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On the night Samuel North is to reunite with the girl he loves: Hanna Thompson, he is mysteriously murdered and sent to Hell. Inside "the Pit", two other damned souls on the run help Samuel escape back to the world of the living. Now there's Hell to pay: the Netherworld has sent three invincible bounty hunters called REAPERS to hunt down and retrieve each of the escaped men. Setting out to uncover the mystery of his death and Hanna's disappearance, Samuel finds unlikely allies in his gun-toting fellow escapees Mally and Oz -- who hope that by helping Samuel find Hanna, they can redeem themselves and be free of the Pit forever. Written by
Sometimes death is the end. But sometimes, it is the beginning. In the tradition of "Ghost" and "The Crow" (though very original), "The Other Side" is the story of a man who runs from death in order to solve his own murder and help find his kidnapped girlfriend. But with the police and the reapers after him, does he stand a ghost of a chance?
According to the Internet Movie Database, USC film school graduate Gregg Bishop (who wrote, directed and did pretty much everything for this film) financed "The Other Side" himself with $15,000 (the profits from his film "Voodoo"). One has to comment that this film looks amazing for the budget. Some special effects used far surpass what other, bigger studios have tried to pawn off on their viewers, and the overall acting and story are quite impressive.
I have to say that hell ("the pit") looks cool. Bishop skipped the fire and brimstone and torture route and went straight into the dark, lonely isolation sort of underworld. Not only does this probably correlate better with the Bible, but I think it personally makes for a more terrifying punishment. Confined, alone in darkness for eternity. That's pain.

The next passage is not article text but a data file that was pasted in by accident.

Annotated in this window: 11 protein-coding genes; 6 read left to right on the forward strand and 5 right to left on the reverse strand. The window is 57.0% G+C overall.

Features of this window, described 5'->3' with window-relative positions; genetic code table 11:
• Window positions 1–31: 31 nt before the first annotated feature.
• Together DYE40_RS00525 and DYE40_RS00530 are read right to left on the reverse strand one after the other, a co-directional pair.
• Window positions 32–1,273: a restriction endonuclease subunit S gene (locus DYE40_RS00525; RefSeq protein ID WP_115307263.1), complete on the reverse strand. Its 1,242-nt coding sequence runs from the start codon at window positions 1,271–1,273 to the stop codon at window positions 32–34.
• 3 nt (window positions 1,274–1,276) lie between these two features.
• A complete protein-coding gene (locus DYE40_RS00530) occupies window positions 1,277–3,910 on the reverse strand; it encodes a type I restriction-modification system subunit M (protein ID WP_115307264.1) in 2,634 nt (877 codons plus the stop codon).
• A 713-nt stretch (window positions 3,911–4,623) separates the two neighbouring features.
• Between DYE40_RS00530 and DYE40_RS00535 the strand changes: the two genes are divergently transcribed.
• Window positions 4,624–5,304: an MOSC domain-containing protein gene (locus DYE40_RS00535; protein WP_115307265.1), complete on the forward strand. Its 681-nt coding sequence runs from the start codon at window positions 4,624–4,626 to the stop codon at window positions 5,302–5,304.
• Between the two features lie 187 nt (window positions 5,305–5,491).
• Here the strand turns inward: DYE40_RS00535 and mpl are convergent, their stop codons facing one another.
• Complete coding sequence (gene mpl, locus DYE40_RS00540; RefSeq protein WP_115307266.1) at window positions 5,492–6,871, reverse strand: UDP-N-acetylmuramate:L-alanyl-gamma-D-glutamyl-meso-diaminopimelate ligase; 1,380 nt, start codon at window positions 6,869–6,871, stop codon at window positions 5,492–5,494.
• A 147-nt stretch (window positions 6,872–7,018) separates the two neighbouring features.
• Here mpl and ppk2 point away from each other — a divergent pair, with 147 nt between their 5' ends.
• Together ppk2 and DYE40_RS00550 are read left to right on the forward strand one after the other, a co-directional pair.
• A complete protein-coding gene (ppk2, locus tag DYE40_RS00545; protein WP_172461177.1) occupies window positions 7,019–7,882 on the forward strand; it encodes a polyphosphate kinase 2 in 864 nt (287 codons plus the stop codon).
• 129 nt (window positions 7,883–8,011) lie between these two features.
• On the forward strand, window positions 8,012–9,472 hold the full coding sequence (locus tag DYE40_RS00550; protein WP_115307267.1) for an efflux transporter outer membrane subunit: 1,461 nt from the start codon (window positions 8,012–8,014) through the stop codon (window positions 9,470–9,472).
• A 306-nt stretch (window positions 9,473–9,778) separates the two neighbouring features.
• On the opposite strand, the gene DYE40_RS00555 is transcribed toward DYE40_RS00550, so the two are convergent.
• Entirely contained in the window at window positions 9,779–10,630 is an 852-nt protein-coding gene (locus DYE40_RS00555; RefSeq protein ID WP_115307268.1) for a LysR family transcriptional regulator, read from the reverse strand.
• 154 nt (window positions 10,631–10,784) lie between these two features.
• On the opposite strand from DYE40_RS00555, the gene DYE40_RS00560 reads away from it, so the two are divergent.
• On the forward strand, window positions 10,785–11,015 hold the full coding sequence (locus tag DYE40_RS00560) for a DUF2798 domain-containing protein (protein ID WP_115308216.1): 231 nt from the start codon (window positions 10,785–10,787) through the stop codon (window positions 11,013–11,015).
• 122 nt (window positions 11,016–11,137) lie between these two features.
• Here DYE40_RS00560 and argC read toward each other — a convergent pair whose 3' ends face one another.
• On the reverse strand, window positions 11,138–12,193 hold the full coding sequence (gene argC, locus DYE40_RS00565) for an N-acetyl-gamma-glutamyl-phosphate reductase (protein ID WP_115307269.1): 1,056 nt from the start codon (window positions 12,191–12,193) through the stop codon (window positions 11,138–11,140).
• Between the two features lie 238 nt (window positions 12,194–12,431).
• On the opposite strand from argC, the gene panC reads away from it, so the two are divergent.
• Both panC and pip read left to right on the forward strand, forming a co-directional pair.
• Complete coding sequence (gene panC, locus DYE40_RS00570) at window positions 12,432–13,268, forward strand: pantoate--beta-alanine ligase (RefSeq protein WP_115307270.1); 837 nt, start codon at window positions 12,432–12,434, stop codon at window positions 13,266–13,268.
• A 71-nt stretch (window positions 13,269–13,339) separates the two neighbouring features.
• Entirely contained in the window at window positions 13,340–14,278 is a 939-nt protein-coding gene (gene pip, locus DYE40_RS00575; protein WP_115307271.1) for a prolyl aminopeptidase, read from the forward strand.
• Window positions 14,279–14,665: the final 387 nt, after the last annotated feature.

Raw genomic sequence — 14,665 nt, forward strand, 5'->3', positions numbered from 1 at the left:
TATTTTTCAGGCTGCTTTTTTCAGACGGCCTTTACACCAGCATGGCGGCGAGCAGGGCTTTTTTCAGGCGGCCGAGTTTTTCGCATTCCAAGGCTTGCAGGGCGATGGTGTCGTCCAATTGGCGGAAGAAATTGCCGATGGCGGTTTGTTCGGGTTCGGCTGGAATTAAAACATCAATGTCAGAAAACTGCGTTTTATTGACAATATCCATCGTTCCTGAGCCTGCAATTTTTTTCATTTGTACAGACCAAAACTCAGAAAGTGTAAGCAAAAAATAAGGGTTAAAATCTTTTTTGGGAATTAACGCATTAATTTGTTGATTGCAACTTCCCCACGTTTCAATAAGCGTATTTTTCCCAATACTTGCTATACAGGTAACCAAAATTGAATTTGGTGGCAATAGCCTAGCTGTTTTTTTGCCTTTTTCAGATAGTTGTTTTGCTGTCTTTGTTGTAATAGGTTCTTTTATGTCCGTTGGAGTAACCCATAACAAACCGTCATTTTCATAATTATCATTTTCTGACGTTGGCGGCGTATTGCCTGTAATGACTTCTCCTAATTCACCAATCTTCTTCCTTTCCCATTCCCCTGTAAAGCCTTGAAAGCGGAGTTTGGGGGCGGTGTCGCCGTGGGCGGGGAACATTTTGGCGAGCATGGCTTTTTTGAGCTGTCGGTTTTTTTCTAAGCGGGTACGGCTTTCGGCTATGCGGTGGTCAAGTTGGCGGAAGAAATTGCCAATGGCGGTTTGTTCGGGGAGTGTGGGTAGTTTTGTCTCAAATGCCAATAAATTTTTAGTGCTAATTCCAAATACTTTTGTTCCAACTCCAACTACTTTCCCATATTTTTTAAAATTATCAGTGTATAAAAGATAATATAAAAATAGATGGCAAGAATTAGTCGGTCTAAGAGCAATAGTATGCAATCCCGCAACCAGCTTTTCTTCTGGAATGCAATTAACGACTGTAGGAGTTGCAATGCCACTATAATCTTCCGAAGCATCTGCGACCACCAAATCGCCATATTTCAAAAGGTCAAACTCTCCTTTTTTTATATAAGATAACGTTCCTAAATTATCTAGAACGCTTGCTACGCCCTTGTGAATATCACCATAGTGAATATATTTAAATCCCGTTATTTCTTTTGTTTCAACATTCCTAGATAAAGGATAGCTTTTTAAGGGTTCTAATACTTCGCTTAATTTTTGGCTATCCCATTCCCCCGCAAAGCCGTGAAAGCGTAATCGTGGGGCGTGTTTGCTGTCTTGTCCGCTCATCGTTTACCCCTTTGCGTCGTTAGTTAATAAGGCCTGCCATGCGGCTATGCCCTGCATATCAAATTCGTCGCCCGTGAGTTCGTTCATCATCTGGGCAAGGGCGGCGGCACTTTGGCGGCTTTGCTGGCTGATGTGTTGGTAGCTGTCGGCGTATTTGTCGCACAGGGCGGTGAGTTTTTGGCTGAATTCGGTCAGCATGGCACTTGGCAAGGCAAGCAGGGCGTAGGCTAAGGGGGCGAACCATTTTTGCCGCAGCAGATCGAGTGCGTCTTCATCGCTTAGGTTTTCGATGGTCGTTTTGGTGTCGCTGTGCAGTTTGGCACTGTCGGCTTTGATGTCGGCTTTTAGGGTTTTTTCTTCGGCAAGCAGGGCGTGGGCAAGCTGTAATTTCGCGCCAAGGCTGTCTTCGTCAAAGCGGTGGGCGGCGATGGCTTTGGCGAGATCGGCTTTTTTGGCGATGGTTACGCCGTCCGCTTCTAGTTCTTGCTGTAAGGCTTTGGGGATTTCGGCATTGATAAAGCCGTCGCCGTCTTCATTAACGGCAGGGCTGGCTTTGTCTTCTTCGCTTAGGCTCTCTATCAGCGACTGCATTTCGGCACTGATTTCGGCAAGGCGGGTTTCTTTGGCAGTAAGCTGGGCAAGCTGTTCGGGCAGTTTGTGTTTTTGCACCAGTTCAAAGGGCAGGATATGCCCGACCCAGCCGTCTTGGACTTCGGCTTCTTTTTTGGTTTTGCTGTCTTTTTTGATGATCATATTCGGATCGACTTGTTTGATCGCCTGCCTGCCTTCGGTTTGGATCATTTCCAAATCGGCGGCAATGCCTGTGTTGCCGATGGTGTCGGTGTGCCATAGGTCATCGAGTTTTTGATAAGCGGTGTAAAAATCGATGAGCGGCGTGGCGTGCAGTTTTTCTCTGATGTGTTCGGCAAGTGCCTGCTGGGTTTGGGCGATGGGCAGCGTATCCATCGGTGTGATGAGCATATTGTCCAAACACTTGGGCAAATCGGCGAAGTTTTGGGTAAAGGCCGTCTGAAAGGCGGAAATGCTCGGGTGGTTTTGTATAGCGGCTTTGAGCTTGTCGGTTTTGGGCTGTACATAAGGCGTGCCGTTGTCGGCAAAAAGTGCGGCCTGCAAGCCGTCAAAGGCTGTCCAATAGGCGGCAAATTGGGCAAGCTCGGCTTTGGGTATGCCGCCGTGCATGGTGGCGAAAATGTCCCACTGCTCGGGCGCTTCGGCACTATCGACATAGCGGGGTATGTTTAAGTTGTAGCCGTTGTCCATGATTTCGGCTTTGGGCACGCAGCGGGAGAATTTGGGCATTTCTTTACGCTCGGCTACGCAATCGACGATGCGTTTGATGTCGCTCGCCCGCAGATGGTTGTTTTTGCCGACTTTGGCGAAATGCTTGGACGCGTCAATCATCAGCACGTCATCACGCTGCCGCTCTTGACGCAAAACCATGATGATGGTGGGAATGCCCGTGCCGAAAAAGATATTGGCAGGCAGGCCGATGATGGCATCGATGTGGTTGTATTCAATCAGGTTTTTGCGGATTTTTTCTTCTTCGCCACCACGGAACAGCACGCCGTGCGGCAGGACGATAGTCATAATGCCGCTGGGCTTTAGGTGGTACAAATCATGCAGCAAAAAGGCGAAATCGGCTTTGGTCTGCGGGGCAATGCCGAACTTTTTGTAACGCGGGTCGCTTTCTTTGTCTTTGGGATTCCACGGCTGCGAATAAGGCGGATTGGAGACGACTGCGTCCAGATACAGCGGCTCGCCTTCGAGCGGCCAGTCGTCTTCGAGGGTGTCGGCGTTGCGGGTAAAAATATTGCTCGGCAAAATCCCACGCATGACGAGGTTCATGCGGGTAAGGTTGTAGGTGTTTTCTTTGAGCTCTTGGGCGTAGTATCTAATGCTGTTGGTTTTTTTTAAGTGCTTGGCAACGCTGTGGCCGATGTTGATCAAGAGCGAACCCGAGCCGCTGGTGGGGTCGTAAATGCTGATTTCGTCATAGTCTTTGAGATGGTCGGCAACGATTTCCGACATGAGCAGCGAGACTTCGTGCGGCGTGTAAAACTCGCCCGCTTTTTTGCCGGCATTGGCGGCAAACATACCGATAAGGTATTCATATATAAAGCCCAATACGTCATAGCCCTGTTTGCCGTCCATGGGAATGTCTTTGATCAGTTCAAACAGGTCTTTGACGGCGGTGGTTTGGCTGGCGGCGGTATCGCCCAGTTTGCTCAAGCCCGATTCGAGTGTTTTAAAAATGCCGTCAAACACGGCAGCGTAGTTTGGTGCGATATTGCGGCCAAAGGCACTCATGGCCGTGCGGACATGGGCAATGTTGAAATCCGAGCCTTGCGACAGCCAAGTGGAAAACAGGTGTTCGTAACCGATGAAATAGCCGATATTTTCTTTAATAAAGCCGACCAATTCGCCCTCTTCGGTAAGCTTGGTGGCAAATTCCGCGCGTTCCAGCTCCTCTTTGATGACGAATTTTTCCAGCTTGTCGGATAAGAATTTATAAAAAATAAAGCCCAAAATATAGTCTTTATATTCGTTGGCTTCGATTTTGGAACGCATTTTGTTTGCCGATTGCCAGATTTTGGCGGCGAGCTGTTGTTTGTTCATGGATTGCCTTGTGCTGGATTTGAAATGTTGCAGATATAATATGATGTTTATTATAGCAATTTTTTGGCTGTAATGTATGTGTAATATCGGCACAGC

This film has lots of blood. We're talking "Kill Bill" levels of blood, "Izo" levels of blood. Every gunshot makes a good splatter. And I couldn't be happier about this. While much of the film was more action than horror (the only real "horror" aspects are the fact we have corpses coming back to life), the horror fans will likely appreciate the blood and excessive flesh wounds.
Jaimie Alexander appears in this film, although not as prominently as the cover of the film might imply. Her appearance in this film not only probably helped her career (this predates "Rest Stop" and "Hallowed Ground", as well as her leading roles in "Kyle XY" and that other show), but it helped sell this film. After it was filmed, but before going to DVD is when Jaimie broke through into the mainstream, giving this film an added star it probably hadn't counted on. And with looks that are a cross between Katie Holmes and somebody actually attractive, her presence is a big plus for everyone.
The humor in this was subtle but appreciated. I loved the character of Mally the Adulterer. His womanizing antics were amusing, his one-liners were funny, and I thought the scene where he smokes multiple cigarettes was classic (he's dead -- why not?). There was also a great visual gag involving a neighborhood watch sign that might have been the best thing in the entire movie. I' ma sucker for intelligent and clever humor.
I could make some complaints (aside from the obvious budget constraints). Like, was I really supposed to believe the reapers were 30-50 years old (as reported by the news anchor)? These ages seem a little funny, as I would have put them more in the 25-30 range. In fact, everyone in the film seemed a little young. But this in no way took away from their acting or ability to relate to the audience.
I recommend you check this out to see how to make a film with a limited budget, because I dare you to find anything else on this level. There may be some minor drawbacks, and I thought the twist was a bit hard to accept, but the themes were great and the plot was smooth. Gregg Bishop is a man who knows how to tell a good story and make it look how it should. I eagerly await his next feature film.
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